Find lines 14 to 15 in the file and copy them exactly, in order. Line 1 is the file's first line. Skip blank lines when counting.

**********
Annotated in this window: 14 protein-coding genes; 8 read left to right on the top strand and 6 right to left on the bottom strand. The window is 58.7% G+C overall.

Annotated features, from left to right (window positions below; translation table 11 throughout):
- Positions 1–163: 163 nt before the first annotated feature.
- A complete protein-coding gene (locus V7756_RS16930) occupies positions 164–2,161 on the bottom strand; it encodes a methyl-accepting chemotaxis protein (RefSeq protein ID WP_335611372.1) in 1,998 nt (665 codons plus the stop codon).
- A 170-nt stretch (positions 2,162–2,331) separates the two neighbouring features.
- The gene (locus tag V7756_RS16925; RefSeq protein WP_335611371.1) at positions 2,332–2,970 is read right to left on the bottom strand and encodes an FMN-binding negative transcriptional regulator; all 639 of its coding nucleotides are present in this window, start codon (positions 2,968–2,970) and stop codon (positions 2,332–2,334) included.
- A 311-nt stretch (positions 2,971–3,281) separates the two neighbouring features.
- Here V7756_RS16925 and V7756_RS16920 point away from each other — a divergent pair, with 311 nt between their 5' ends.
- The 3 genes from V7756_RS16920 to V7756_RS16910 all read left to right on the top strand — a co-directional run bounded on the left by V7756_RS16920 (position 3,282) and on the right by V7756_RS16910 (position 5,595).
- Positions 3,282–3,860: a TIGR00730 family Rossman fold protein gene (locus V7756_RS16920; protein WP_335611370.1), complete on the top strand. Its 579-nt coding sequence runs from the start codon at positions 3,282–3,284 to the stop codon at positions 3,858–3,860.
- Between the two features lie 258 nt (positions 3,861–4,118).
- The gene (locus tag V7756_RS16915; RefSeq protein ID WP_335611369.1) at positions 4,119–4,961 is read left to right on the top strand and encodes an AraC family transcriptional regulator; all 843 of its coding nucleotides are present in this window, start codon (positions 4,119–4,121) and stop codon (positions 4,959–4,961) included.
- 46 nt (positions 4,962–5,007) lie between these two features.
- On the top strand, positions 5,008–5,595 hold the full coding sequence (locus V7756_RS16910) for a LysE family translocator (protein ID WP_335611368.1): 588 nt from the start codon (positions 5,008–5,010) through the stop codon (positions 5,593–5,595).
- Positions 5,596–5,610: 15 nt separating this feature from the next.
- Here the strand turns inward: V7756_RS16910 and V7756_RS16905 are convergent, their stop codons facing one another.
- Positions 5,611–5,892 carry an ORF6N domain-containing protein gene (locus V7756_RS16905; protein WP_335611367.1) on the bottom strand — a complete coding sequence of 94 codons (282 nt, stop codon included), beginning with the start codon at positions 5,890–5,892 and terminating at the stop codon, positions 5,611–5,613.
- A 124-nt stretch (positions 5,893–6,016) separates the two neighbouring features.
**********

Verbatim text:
- On the top strand, positions 5,008–5,595 hold the full coding sequence (locus V7756_RS16910) for a LysE family translocator (protein ID WP_335611368.1): 588 nt from the start codon (positions 5,008–5,010) through the stop codon (positions 5,593–5,595).
- Positions 5,596–5,610: 15 nt separating this feature from the next.